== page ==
Increased Risk of AIDS-defining Illnesses Seen Even at CD4 Counts of 500-750

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HIV positive people with CD4 T-cell counts in the 500-749 cells/mm3 range still have a higher risk of AIDS-defining illnesses -- especially cancers -- compared to those with more than 1000 cells/mm3, although the risk is quite low, according to a study published in the August 6, 2013, advance edition of Clinical Infectious Diseases. These findings offer further evidence of the benefits of prompt antiretroviral treatment.

It is well known that the incidence of opportunistic infections and cancers rises steeply once a person's CD4 count falls below 200 cells/mm3. The risk of HIV disease progression and death increases below 350 cells/mm3 as well, with smaller disadvantages apparent below 500 cells/mm3 -- the lower end of the normal range for healthy HIV negative people. Outcomes among HIV positive people with higher CD4 levels, however, have not been extensively studied. Current U.S. antiretroviral therapy (ART) guidelines recommend that anyone diagnosed with HIV should be offered treatment, regardless of CD4 count.

Amanda Mocroft andfellow investigators with the EuroCOORD Collaboration of Observational HIV Epidemiological Research Europe (COHERE) study team looked at occurrence of AIDS-defining conditions among cohort participants at different CD4 cell strata: 200-349, 350-499, 500-749, 750-1000, and >1000 cells/mm3.

The analysis included 207,539 cohort participants age 14 or older with at least 1 CD4 cell measurement of >200 cells/mm3 between 1998 and 2010. Collectively they contributed more than 1 million person-years (PY) of follow-up data.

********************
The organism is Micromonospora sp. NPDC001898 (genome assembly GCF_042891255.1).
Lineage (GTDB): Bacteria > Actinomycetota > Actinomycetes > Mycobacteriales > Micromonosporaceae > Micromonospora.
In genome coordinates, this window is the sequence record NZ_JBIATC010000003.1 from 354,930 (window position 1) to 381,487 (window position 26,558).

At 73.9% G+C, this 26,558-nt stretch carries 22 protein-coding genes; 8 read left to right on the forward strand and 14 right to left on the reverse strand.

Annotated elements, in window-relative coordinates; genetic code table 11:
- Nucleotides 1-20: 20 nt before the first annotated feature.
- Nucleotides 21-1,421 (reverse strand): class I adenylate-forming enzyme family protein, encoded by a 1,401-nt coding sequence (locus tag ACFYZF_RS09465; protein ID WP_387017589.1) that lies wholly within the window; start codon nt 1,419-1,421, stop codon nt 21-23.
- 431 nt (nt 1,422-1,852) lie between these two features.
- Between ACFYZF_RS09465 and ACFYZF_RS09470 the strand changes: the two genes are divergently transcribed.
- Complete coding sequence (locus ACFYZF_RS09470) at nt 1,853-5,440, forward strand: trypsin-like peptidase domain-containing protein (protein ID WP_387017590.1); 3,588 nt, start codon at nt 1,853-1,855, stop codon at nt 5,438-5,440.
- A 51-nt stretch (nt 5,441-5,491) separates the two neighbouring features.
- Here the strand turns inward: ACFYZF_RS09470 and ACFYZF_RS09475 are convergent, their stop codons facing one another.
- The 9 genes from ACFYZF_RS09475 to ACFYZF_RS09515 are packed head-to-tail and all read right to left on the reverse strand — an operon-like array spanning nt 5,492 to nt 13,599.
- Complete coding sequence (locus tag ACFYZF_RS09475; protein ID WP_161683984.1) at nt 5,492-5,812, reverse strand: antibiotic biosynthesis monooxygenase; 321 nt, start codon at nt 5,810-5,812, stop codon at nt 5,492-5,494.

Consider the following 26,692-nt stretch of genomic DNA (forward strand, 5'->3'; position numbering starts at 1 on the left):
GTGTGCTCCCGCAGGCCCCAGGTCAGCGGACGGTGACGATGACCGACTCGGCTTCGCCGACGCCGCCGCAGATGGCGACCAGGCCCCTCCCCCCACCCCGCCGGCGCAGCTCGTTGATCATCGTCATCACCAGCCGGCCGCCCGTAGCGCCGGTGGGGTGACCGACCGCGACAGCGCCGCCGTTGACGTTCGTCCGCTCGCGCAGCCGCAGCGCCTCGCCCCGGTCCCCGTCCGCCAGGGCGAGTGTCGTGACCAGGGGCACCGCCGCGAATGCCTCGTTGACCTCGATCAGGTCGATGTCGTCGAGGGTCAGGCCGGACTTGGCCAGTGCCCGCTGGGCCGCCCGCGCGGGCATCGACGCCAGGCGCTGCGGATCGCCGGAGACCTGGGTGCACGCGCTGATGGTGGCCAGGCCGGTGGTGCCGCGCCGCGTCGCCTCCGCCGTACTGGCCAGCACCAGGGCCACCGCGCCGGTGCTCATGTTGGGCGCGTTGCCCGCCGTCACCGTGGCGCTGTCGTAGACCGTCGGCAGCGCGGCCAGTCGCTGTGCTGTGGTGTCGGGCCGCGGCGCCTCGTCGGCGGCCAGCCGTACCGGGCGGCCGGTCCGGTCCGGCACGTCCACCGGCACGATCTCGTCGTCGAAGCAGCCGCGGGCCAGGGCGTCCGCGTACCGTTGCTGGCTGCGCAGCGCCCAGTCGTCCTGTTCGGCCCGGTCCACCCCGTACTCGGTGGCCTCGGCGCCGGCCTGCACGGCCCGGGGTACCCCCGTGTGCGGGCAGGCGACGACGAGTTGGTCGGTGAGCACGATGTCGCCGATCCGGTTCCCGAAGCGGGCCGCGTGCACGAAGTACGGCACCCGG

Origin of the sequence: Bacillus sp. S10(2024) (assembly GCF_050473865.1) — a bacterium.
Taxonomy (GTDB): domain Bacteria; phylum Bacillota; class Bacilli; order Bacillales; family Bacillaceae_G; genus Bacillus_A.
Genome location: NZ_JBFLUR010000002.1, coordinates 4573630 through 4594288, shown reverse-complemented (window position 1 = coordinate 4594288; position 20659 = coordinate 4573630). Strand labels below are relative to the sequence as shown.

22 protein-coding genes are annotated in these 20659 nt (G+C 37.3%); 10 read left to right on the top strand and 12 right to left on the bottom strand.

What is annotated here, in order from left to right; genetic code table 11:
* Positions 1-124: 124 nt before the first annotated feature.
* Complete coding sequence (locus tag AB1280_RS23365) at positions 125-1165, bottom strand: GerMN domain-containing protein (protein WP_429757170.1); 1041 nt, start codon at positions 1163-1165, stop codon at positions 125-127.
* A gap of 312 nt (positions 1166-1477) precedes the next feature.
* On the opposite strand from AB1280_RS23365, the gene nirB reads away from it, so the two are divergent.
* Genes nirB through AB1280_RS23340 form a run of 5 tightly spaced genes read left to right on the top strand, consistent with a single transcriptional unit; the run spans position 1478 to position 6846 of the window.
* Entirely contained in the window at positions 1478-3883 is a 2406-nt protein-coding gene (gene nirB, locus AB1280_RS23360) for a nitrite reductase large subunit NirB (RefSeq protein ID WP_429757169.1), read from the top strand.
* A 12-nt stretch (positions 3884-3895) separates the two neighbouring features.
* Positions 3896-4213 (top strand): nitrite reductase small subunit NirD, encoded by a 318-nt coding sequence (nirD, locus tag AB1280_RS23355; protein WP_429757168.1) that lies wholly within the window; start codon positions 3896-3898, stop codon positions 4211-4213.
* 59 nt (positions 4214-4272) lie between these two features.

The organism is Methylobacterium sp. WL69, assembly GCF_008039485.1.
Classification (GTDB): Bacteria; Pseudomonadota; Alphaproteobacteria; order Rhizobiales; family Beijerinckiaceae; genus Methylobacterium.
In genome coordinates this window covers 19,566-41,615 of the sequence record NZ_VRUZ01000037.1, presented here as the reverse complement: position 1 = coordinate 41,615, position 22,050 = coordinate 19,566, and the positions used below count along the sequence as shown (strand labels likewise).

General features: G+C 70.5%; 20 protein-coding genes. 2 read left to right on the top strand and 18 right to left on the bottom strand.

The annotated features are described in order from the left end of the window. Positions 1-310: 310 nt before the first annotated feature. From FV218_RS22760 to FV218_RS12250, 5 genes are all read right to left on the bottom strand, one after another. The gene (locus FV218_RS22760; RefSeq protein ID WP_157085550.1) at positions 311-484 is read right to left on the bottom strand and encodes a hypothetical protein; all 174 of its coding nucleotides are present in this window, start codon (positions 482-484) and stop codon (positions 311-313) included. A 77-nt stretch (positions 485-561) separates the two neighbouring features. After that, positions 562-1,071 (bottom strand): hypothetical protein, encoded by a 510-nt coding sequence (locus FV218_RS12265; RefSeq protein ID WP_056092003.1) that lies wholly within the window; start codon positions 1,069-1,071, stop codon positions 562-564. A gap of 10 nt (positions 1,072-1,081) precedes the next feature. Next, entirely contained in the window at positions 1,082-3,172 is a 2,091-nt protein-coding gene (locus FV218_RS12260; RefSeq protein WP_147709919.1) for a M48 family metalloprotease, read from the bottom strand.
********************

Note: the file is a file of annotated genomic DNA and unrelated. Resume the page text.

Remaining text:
Results

o   20.5 per 1000 PY for people with 200-349 cells/mm3;

o   10.2 per 1000 PY for those with 350-499 cells/mm3;

o   6.4 per 1000 PY for those with 500-749 cells/mm3;

o   4.7 per 1000 PY for those with 750-999 cells/mm3;

o   4.1 per 1000 PY for those with >1000 cells/mm3.

"The incidence of AIDS-defining illnesses was higher in individuals with a current CD4 count of 500-749 cells/[mm3] compared to those with a CD4 count of 750-999 cells/[mm3], but did not decrease further at higher CD4 counts," the study authors concluded.

"Results were similar in patients virologically suppressed on combination antiretroviral therapy, suggesting that immune reconstitution is not complete until the CD4 increases to >750 cells/[mm3]," they added.

8/28/13

Reference

A Mocroft, HJ Furrer, JM Miro, et al (COHERE study in EuroCOORD). The Incidence of AIDS-Defining Illnesses at a Current CD4 Count >200 Cells/µL in the Post–Combination Antiretroviral Therapy Era. Clinical Infectious Diseases. August 6, 2013 (Epub ahead of print).